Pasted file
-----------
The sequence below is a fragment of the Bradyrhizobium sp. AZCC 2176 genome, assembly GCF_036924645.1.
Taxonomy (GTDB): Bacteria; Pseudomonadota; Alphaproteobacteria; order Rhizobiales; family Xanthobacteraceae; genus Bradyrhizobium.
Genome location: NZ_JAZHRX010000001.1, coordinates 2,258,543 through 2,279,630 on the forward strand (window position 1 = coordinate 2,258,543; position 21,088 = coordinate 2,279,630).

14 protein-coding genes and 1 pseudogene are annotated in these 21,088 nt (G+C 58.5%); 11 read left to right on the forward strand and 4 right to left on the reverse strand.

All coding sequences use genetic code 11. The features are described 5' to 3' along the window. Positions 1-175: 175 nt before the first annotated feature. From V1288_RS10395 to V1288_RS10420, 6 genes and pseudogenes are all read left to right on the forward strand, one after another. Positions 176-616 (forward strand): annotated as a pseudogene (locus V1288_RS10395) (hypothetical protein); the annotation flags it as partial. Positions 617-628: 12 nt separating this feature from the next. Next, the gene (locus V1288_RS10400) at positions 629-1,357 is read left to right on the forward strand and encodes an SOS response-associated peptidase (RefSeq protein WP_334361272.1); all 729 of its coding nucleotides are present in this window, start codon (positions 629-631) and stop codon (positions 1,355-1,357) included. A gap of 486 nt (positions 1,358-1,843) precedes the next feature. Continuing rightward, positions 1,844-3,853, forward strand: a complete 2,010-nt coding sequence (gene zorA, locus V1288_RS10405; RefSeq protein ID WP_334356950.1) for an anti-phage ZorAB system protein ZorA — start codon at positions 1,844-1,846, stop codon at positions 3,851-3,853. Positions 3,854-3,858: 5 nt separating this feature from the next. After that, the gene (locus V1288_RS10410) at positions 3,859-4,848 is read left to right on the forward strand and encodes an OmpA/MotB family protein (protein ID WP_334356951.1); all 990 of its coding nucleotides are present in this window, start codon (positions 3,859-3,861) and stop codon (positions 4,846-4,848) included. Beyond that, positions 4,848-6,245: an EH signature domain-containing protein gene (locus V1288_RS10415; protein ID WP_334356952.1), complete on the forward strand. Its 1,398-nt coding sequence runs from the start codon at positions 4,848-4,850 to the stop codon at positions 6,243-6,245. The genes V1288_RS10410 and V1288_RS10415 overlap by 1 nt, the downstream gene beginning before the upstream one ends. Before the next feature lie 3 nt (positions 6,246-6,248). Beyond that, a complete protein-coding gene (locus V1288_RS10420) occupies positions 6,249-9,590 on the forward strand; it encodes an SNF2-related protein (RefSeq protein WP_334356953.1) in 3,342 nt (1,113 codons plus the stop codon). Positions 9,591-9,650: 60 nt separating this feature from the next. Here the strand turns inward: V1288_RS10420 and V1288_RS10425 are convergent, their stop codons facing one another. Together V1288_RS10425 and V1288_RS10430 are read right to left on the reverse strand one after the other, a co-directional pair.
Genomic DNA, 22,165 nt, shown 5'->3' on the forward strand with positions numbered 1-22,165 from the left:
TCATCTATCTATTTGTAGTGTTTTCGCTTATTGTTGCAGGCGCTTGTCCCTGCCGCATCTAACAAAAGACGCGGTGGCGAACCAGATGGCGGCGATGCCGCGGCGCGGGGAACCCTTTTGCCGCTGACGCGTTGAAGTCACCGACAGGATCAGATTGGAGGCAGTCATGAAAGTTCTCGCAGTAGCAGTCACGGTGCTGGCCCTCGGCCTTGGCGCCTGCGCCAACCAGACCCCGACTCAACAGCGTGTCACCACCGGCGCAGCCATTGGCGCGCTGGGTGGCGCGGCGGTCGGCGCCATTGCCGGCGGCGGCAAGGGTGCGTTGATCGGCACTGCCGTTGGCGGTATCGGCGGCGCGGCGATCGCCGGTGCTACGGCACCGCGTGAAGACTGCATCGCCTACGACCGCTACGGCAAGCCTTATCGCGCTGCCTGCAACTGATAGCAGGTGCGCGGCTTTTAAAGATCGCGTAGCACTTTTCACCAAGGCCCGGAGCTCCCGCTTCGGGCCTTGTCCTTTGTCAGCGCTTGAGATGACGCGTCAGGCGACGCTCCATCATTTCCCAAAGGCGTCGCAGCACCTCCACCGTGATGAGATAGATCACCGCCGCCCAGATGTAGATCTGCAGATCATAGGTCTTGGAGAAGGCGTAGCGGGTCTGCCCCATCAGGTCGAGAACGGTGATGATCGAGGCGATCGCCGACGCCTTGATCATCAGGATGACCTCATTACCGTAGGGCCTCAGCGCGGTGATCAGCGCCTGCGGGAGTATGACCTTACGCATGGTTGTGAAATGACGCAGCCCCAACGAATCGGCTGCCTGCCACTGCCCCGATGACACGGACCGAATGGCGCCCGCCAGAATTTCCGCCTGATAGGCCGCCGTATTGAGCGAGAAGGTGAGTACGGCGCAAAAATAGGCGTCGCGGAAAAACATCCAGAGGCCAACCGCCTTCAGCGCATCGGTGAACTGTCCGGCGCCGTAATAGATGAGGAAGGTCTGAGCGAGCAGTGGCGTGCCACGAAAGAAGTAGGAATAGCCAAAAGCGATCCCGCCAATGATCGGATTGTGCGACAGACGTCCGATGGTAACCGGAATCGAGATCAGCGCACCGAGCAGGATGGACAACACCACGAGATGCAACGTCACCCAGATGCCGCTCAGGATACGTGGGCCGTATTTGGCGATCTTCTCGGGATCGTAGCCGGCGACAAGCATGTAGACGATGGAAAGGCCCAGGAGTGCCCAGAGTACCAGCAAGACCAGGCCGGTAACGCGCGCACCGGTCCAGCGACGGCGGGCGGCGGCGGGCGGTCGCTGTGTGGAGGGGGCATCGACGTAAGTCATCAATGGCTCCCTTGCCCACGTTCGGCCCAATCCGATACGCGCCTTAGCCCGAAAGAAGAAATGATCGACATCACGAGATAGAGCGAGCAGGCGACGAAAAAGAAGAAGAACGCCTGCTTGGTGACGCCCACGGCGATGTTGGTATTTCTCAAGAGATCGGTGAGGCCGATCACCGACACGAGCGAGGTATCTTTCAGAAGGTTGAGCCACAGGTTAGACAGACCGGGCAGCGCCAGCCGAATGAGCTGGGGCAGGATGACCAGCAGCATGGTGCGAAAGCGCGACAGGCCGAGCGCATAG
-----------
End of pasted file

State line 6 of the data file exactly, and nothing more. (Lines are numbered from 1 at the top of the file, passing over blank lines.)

Genomic DNA, 22,165 nt, shown 5'->3' on the forward strand with positions numbered 1-22,165 from the left: